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In big cities like Los Angeles and New York, you might find a group of modern Jewish adults and their non-Jewish friends gathering for dinner in their favorite restaurant. This dinner is Shabbat and the chef has prepared a special menu for them including a slow-cooked meal, loaves of challah bread and candlelight. These are the modern renditions of the Friday night Shabbat dinner which includes new friends, old traditions, and delicious food.

Around the world, people are doing the same thing at home. Gathering their closest friends and family or inviting guests who are new to the experience or perhaps aren’t Jewish but want to participate in this dining ritual. For those who haven’t attended here are the basics:

Shabbat begins at sunset.

Two candles are lit: representing the two commandments REMEMBER and OBSERVE.

There is a festive and leisurely dinner-by candlelight. Then the man of the house says a prayer over the wine sanctifying Shabbat.  There will be a prayer recited for eating challah bread and then the family eats dinner.  Foods are usually slow cooked or stewed since cooking is prohibited during Shabbat.

After dinner, the grace after meals is recited to the sounds of upbeat music.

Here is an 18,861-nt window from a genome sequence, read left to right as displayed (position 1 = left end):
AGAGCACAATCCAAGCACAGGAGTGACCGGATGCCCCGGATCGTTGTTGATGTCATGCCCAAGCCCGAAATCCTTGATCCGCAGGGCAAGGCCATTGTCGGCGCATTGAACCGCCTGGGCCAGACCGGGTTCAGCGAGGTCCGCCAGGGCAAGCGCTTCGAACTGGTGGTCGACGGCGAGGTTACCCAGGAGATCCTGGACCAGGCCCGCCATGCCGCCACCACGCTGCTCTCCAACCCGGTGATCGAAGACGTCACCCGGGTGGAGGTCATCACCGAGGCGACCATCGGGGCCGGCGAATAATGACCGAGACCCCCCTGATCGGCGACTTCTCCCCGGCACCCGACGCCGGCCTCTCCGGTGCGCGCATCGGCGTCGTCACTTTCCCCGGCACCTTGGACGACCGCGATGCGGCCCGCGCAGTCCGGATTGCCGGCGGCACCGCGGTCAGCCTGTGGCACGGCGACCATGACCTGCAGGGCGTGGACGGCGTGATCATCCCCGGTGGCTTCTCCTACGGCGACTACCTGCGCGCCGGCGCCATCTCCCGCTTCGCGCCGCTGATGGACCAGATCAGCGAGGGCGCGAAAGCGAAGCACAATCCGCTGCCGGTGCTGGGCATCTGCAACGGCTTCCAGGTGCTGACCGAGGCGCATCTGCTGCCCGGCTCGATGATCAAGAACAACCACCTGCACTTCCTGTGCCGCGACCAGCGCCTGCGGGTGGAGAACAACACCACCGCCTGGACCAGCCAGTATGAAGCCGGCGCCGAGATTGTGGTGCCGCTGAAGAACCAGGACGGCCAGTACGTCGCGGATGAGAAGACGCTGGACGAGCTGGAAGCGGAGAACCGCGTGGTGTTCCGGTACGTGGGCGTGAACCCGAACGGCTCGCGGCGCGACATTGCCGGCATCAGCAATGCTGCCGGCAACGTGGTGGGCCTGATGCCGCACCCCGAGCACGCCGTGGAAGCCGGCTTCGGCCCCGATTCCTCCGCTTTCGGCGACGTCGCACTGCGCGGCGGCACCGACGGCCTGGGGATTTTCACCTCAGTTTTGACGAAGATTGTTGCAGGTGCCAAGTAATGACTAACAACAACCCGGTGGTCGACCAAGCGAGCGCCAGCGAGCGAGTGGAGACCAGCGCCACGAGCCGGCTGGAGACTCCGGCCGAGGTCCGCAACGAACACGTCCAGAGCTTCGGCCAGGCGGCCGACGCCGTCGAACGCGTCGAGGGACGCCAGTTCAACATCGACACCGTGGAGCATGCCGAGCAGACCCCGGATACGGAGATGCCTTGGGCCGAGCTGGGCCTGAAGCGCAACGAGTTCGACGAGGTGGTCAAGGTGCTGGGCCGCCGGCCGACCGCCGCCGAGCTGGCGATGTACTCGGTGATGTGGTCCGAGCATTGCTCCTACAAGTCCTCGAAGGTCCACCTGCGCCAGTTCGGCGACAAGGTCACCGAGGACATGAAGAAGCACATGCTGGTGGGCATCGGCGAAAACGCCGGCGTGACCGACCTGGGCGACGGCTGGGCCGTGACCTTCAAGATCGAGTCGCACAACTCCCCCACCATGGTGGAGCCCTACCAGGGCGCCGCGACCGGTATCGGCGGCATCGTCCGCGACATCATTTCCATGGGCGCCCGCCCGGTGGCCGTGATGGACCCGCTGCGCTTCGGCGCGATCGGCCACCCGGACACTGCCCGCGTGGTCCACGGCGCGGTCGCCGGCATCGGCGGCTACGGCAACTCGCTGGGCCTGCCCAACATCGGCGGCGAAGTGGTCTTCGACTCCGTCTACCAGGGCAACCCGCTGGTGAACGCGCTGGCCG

There is a great blog called theKitchn which is a lifestyle blog and has a fantastic  Shabbat Dinner Menu which could be served at any time of year. The recipes are ones we love like Moroccan chicken and grilled zucchini. Remember we love all things Moroccan at FaithHaus!

Now a few suggestions on where to buy your hosting essentials…


The Goblet. New for you as there are many of these on Ebay to choose from. Pewter is classic and timeless and if you are lucky you will get one pre-monogrammed. $10 and up.



The Candles. Obsessed with this candle no matter what the occasion. This is the Madison from Revolution Design House and they are hand poured in Portland, Oregon. It’s a candlestick candle and the WHOLE thing burns, down to within one inch of the bottom. So cool. They are made of beeswax with cotton wicks for a pure burn for over 16 hours. $24


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The Challah Bread. We suggest buying from your local bakery. But you need something to put your challah on and under. We love these options from Jboutiq. Handwoven by a women’s group in Latvia, these linen challah bread covers can do double duty and get softer with age. $35.  Each bread board is a unique slice of Oregon burl maple- no two alike. $85 and up.

Crock-Pot® Smart-Pot® 4-Quart Digital Slow Cooker, Black, SCCPVP400-B

The Crock Pot. The best $35 spent ever. Trust us, if you don’t already have a crock pot these are a life changer. Kohls

Header photograph credit Thomas J. Story

The post Modern Shabbat – the Friday night dinner appeared first on FAITHHAUS.


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